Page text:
In this week's post, Genevieve reflects on being a third culture kid and how that plays into her study abroad experience this semester. See how she grappled with fitting in and standing out, as well as finding herself right at home in London.
Usually, it’s the small things that make the tourists stand out in a crowd. The slow pace at which they walk, the constant checking of the map on their phone, or voices that are just a hair too loud. The cultural blunders that they commit are not normally odious, but they label the tourist as someone who doesn’t belong. The obvious not-belonging of these travelers is something that they rarely seem to notice or care about. However, for me, it is something I have always wondered about. How much have I stood out in a crowd this semester? Londoners can tell I am American when I speak or make a glaring cultural blunder, but when I am walking to and from my internship or class, what do they think? I can usually spot an American a mile away in this city, so can they spot me that easily?
Experiences make culture...and mine clicked in London.
This idea of fitting in is important to me because my entire life has been a game of cultural Jenga. Try to make the actions fit together to make a solid wall of cultural togetherness. I grew up in the strange space between American culture, Romanian culture, and Hungarian culture. Throughout my childhood, I had to switch cultures depending on the season in order to fit in with the people who were forming my reality. Summers were for American culture with my grandparents, Fall and Winter was for Hungarian or Romanian culture because those were the countries that I lived in. This culture hopping means that now, as a ‘baby adult’, intercultural competency is ingrained into my subconscious. Which leads me back to the question: Here, in London, have I successfully blended in?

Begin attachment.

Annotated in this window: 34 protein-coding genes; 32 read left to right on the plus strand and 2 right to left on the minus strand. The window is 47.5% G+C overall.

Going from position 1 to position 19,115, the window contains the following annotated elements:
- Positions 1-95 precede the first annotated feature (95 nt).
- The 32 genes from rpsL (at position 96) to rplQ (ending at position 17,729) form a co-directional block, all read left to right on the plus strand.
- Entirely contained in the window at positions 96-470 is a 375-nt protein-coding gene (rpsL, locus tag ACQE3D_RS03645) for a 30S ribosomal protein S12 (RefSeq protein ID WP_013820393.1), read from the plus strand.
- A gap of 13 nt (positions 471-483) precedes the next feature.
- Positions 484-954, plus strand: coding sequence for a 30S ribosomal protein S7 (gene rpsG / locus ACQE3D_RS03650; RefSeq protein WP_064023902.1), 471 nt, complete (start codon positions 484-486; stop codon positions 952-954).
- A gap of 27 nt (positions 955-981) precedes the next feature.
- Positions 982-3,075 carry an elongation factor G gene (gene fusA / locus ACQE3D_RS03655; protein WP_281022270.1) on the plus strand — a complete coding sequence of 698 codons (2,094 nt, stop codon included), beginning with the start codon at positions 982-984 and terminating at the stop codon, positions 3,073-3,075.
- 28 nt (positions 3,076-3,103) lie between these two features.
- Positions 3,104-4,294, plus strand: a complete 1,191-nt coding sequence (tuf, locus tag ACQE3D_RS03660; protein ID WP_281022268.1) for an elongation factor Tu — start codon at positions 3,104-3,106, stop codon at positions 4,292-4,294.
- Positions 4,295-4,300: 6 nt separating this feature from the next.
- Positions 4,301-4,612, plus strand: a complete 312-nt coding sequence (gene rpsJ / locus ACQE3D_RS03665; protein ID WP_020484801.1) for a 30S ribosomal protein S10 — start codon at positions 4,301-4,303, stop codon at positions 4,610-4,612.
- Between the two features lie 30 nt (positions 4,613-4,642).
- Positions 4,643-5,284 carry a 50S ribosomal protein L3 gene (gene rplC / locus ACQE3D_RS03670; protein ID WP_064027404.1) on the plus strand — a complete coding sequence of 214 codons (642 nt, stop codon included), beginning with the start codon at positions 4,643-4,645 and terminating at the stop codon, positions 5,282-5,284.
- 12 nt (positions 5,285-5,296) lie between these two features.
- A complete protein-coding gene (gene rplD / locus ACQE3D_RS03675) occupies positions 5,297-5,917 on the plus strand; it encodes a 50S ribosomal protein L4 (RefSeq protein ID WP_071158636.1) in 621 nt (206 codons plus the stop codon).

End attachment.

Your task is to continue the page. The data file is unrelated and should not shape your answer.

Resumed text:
Hungary never felt quite like home either.
And the answer? No, I don’t think I have. I may not be an obvious tourist as I walk around since I have learned my way around the city after two months of practice, but my mutt culture will bleed through into everything I do, no matter how hard I try. This is something that I struggle with when I am in America. I worry about how I do not fit in when my passport says I should. But in London, things can be different. Just like when I lived in Budapest or Bucharest, people can excuse my cultural blunders with an ‘Oh, she’s American…that’s why she doesn’t know that you can’t talk to people on the tube.’ However, I can’t hide behind one culture for long, because someone inevitably asks, ‘why don’t you have a Southern accent?’ or something along those lines and then I have to explain the long and convoluted history. Something else London offers someone with a mixed culture: understanding. This is something that I have yet to experience in any of the countries I have lived in. Apart from some packages of tea from Whittard, that is what I want to take home with me: the knowledge that my culture can be understood.
While I love America, it doesn't always feel comfortable.
The biggest example I have of this is at the evangelical church that I have been attending this semester, Westminster Chapel. I honestly wish I could take this church home with me. They have lunch every Sunday as a congregation. The first lunch I went to, when discussing my background, one student said, ‘Oh, so you are a third culture kid (or TCK)?’ For those of you who don’t know what that term means—and most don’t—it means me. A person who spent their developmental years outside of the culture of their parents, creating in them a third culture, not quite parents’ culture, and not quite host culture. I have never met a non-TCK who knows that TCKs exist. But here was a whole group of people who knew exactly who I was without me having to explain. And then it happened again and again.
Being on the go has always been a constant for my family.
In London, people understood, recognized my culture as valid in a way that I hadn’t experienced yet. Those people have changed me. They have taught me that my culture isn’t a strange mythical beast. I can be proud of the way that I stand out in a crowd as not belonging, because culture should not be hidden or shamed. Fitting-in is something that I am always going to want to do, since that was trained into me from a young age and is now a part of my culture. However, standing out is not something that I have to be so afraid of anymore, even as I go back ‘home’. London is a true global city, and is willing to know all cultures.
Genevieve Rice is an official CAPA blogger for fall 2018, sharing her story in weekly posts on CAPA World. An English Literature major at Anderson University, she is studying abroad in London this semester.
Genevieve's journey continues every Monday so stay tuned.